An unarmed black man fatally shot by a white former patrolman in South Carolina in April had used cocaine and alcohol in his system when the police officer said he wrested control of his stun gun and pointed it at him, court documents filed on Tuesday show.
Michael Slager, 33, was fired from his patrolman job in North Charleston after being charged with murder in the April 4 death of Walter Scott, 50.
Video of the shooting captured by a bystander on his cellphone was widely distributed, and the death reignited a public outcry over police treatment of blacks and other minorities.
Defense attorney Andy Savage said he would ask a judge to set Slager free on bond.
“It wasn’t just a cold-blooded shooting of a guy in the back and (authorities) knew that,” the defense attorney told the Post and Courier newspaper on Tuesday.
Slager told police officers after the shooting that he had used his Taser twice on Scott after the driver ran from a traffic stop and Slager chased him to a field behind a pawn shop, according to police reports filed with the court documents. According to Slager’s account, he and Scott struggled on the ground. At one point, Scott got up, used both hands to wrest control of the Taser from him, and pointed it at Slager, the police reports said.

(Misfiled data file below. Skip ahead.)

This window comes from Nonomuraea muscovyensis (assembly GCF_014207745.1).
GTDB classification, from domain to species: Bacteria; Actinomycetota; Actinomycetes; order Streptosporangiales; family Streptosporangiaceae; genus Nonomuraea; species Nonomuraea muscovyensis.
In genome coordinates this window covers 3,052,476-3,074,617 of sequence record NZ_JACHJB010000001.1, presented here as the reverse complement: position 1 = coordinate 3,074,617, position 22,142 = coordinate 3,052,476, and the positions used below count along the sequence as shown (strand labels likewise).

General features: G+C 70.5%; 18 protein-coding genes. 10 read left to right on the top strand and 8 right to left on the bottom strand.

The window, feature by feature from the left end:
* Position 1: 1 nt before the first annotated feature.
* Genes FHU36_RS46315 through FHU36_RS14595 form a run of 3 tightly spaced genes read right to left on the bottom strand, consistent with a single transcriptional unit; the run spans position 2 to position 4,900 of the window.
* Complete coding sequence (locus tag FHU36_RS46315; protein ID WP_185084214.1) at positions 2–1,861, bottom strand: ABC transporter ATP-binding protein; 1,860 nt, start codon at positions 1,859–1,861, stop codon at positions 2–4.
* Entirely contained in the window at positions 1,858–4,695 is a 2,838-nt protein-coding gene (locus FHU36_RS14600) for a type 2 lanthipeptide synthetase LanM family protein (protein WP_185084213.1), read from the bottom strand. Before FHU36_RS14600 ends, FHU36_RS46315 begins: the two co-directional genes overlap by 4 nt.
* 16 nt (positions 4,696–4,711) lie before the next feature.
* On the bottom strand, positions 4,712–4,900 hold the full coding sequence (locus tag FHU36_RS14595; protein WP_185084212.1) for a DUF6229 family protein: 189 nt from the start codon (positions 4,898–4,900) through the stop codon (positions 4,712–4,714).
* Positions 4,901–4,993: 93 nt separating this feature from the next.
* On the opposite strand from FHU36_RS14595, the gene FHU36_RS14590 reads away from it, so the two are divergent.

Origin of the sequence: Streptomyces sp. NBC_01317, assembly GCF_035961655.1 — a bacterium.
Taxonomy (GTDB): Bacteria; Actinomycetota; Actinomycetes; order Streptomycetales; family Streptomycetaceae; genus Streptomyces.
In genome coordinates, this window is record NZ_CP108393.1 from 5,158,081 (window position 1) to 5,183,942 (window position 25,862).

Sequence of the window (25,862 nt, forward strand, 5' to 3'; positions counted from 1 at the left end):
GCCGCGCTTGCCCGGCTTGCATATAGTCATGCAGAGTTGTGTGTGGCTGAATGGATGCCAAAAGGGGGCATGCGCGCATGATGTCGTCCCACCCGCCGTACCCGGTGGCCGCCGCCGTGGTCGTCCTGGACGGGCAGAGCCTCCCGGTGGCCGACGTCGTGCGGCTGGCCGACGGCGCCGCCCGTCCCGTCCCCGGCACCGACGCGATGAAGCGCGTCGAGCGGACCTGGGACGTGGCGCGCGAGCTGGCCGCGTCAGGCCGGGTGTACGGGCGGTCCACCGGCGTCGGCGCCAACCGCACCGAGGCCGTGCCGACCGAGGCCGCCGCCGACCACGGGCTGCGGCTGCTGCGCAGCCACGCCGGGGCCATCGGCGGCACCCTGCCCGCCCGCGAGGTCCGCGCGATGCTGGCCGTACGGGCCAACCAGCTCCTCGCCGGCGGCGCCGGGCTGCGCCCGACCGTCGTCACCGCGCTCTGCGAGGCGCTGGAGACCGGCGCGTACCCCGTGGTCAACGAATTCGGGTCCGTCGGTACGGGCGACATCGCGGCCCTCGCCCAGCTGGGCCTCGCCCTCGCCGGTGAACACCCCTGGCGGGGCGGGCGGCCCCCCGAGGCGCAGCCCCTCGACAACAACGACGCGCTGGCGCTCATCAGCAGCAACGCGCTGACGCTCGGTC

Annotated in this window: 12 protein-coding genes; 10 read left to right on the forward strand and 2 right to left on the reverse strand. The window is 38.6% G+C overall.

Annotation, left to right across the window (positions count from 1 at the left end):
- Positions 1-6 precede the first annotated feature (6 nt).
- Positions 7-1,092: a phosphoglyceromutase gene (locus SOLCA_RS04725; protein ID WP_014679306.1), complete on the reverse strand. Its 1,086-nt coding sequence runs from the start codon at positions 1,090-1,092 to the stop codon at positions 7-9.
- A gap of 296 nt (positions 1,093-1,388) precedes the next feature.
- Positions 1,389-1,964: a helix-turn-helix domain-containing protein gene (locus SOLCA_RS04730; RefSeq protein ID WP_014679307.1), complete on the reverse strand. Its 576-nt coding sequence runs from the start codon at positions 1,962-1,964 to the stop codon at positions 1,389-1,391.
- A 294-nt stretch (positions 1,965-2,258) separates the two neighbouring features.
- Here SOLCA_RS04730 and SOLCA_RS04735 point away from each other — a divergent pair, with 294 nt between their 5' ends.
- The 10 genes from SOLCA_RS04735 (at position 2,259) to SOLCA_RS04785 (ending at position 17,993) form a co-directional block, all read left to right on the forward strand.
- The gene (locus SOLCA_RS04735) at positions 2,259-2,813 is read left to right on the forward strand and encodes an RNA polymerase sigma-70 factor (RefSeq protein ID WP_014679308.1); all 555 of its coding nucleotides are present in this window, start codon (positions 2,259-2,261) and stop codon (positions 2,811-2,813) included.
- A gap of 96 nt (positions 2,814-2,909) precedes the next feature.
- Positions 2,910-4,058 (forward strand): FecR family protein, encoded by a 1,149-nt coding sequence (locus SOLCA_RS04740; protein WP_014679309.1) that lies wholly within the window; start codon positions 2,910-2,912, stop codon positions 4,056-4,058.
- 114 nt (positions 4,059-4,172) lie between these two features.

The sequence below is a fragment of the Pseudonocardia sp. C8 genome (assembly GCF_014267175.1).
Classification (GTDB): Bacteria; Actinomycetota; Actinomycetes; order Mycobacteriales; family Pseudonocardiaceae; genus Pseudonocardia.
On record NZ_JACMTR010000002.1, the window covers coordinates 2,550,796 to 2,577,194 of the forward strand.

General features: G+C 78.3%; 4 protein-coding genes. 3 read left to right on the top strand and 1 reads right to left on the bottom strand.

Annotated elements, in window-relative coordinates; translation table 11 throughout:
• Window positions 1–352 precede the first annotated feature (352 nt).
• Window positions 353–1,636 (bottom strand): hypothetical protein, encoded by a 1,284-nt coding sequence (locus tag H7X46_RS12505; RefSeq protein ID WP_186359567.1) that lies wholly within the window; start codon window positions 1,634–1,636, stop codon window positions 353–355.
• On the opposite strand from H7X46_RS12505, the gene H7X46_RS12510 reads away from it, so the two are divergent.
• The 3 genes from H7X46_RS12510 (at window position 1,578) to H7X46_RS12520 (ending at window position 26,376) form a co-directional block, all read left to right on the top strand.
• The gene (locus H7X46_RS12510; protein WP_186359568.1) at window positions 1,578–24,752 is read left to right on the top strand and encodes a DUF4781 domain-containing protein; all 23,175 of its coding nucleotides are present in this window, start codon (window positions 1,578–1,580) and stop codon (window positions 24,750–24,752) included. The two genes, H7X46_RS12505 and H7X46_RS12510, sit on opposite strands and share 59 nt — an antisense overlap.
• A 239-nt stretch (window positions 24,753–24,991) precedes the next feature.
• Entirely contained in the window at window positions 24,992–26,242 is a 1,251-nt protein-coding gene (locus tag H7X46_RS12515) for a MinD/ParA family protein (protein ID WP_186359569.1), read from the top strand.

Slager then drew his weapon and fired what police believe was at least six shots, the police reports said.
The bystander’s video showed Slager firing at Scott’s back as he ran away and Scott falling, though it did not show an earlier confrontation. In the video, Scott appears to be unarmed.
Slager was indicted on the murder charge in June. If convicted, he faces between 30 years and life in prison without the possibility of parole. No trial date has been set. Savage plans to present still photos that were extracted from the video by state and federal law enforcement officials at Thursday’s bond hearing.
Prosecutor Scarlett Wilson said she would wait for evidence to be presented in court before commenting on it.
Chris Stewart, an attorney for the Scott family said the court documents are “just distraction. None of this stuff in there today changes anything whatsoever … We all know that trace cocaine in his system has nothing to do with his being shot five times in the back.”
(Reporting by Harriet McLeod in Charleston, S.C.; Editing by Eric M. Johnson and Sandra Maler)